And another 10-year anniversary–

22 November 2004

The Avian Demography Unit (ADU) has notched up several milestones in the area of bird monitoring, supported by the enthusiasm amateur birders have for collecting data.

The Coordinated Waterbird Counts (CWAC), the Coordinated Avifaunal Roadcounts (CAR), Birds in Reserves Project (Birp) and the Nest Record Card Scheme (Nercs) have all reached or surpassed the 10-year mark in spite of chronic shortages of funds and understaffing over the years.

  • CWAC (Coordinated Waterbird Counts) started in January 1992. Its aims are to monitor fresh waterbird populations at wetlands throughout South Africa and to identify and document threats facing wetlands and the birds they support. Forty-eight sites were first covered in 1992 and currently 486 wetlands are registered with the project, of which 338 are counted on a regular basis, including all viable Ramsar sites. More than 2 500 people have participated in CWAC over the past 10 years and currently about 870 people count waterbirds each summer and winter. Now into its thirteenth year, CWAC has the longest-running time series of wetland bird data in South Africa - thanks to the ongoing support of committed volunteers.

  • CAR (Coordinated Avifaunal Roadcounts) was initiated in July 1993 to monitor trends in two threatened species, namely the Blue Crane and Denham's Bustard. CAR participants now monitor the populations of over 20 species of large terrestrial birds in agricultural lands, as well as their use of habitats. Fourteen of these are Red Data species. Currently, about 340 fixed CAR routes in seven provinces are covered by about 780 enthusiastic observers, covering about 19 000km of road. About half the observers are farmers, many are bird club members, and others are nature conservationists, school learners and members of the public. CAR observers have covered about 244 400km in the past 11 years.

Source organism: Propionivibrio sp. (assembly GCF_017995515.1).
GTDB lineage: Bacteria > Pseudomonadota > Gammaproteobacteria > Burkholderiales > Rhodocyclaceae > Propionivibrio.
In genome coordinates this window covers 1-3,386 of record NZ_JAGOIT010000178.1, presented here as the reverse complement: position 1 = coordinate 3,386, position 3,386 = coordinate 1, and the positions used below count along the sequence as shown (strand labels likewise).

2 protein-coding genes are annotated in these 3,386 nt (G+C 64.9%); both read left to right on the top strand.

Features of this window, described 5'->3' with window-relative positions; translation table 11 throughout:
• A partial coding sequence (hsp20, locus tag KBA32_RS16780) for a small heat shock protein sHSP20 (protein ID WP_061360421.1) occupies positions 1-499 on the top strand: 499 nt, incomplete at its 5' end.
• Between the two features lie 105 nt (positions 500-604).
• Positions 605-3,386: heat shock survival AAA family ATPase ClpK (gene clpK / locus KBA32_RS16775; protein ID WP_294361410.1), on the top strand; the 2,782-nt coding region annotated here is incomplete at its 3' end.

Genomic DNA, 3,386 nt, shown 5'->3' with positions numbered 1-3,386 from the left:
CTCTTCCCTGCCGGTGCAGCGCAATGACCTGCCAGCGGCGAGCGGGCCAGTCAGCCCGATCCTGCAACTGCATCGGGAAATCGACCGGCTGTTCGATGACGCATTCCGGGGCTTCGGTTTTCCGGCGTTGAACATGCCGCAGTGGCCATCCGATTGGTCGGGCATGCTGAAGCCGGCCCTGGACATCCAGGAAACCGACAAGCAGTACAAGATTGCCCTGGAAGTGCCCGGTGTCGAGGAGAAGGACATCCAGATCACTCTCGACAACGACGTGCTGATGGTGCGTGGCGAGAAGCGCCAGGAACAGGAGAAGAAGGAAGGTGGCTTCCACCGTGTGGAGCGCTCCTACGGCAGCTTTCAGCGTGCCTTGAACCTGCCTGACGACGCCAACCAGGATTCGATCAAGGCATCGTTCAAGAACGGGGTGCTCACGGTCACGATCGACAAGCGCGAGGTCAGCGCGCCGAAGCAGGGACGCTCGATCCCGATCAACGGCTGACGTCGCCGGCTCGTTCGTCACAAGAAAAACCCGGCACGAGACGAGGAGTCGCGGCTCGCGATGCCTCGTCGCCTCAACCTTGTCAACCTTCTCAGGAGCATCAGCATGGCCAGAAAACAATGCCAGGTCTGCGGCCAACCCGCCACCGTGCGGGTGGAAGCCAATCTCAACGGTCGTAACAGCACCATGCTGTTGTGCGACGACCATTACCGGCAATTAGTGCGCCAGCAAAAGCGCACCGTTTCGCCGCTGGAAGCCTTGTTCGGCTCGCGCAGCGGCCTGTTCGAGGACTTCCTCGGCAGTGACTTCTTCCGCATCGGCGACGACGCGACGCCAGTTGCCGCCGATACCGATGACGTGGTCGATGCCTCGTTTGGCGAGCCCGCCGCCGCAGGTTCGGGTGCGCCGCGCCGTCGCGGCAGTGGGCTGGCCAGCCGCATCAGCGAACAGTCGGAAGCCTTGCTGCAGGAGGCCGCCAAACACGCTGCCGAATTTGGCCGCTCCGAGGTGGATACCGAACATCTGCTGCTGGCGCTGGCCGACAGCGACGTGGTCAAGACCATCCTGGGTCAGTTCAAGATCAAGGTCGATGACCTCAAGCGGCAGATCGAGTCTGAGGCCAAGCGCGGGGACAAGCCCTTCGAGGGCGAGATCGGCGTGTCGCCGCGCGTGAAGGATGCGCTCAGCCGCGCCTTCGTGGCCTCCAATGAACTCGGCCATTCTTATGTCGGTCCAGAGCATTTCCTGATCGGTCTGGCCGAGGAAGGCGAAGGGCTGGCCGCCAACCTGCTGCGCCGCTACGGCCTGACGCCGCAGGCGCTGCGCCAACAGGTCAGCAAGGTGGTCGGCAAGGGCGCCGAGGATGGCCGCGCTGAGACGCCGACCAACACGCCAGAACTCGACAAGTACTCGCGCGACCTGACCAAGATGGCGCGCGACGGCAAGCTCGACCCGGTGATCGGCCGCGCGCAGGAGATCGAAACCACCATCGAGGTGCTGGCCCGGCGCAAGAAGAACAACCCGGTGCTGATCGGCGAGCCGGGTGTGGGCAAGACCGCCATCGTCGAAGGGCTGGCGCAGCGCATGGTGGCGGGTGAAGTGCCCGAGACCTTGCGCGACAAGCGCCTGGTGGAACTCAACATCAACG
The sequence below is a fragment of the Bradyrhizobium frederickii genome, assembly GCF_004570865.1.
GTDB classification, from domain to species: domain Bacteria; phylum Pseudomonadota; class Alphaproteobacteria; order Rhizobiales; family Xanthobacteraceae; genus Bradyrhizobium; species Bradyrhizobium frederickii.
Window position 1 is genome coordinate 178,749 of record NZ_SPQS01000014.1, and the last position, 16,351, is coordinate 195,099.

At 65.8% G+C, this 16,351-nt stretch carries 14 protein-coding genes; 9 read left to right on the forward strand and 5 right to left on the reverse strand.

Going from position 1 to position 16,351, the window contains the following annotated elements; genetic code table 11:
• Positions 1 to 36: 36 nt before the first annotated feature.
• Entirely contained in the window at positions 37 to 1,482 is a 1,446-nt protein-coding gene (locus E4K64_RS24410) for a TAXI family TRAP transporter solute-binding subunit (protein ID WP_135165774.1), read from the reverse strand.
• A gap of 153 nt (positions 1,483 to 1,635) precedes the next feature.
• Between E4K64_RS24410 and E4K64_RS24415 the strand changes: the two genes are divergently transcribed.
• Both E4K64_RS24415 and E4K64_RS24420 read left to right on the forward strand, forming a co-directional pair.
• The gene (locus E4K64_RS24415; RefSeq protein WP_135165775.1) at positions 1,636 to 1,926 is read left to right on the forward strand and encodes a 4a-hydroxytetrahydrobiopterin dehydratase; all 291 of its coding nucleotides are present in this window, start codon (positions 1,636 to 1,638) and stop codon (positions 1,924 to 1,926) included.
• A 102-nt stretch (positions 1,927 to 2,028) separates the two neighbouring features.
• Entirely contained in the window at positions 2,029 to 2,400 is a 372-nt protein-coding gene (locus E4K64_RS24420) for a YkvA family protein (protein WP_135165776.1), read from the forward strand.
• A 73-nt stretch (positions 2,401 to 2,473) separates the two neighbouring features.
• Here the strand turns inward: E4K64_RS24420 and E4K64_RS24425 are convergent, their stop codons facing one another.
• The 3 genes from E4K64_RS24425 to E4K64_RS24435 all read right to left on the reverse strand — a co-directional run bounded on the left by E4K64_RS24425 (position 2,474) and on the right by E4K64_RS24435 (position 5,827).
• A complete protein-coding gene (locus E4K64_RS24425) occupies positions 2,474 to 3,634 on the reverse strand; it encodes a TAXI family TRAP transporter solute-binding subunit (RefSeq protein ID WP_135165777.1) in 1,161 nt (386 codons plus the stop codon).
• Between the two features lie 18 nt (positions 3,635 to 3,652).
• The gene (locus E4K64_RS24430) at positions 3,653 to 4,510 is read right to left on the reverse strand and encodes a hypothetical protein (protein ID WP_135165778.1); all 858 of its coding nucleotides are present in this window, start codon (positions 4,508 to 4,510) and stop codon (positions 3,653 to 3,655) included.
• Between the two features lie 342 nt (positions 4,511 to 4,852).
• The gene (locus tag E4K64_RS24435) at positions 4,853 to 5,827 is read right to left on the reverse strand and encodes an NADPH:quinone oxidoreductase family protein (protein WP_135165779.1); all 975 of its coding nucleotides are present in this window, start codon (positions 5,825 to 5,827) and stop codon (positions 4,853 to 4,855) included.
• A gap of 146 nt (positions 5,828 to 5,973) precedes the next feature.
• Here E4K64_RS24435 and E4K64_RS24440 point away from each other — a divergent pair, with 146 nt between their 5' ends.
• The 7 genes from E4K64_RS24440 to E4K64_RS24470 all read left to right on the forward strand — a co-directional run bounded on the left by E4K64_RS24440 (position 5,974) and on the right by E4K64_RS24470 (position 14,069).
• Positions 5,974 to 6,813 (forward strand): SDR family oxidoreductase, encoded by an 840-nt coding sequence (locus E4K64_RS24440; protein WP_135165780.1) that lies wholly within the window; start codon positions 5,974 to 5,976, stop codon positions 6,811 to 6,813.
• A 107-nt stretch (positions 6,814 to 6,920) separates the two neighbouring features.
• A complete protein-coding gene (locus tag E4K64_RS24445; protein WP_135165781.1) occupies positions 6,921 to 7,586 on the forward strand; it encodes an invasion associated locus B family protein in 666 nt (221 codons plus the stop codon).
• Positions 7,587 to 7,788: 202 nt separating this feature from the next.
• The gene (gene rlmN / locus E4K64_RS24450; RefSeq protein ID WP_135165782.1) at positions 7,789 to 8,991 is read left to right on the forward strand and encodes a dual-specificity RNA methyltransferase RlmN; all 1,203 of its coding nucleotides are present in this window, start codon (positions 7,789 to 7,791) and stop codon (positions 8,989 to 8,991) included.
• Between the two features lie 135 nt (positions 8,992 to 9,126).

• Birp (Birds in Reserves Project) was launched in 1992. Its aim is to document the occurrence of birds in the country's protected areas throughout the country. This information is used to assess the conservation status of species. To date, 737 observers have accumulated in excess of 23 000 checklists for 857 protected areas. This ongoing monitoring of species occurrence in protected areas will also help to show change over time - very relevant in a time of climate change.

  • Nercs (Nest Record Card Scheme) had its beginnings in the 1950s under the Southern African Ornithological Society. The nest record cards have long been housed in the bird ringing unit (Safring) which now forms part of the ADU. Nercs was revamped in 1995 with a new set of aims, instructions and reporting forms, including a separate method for recording colonially nesting birds. Since that time, 128 observers have submitted 2 749 nest record cards for 274 species.

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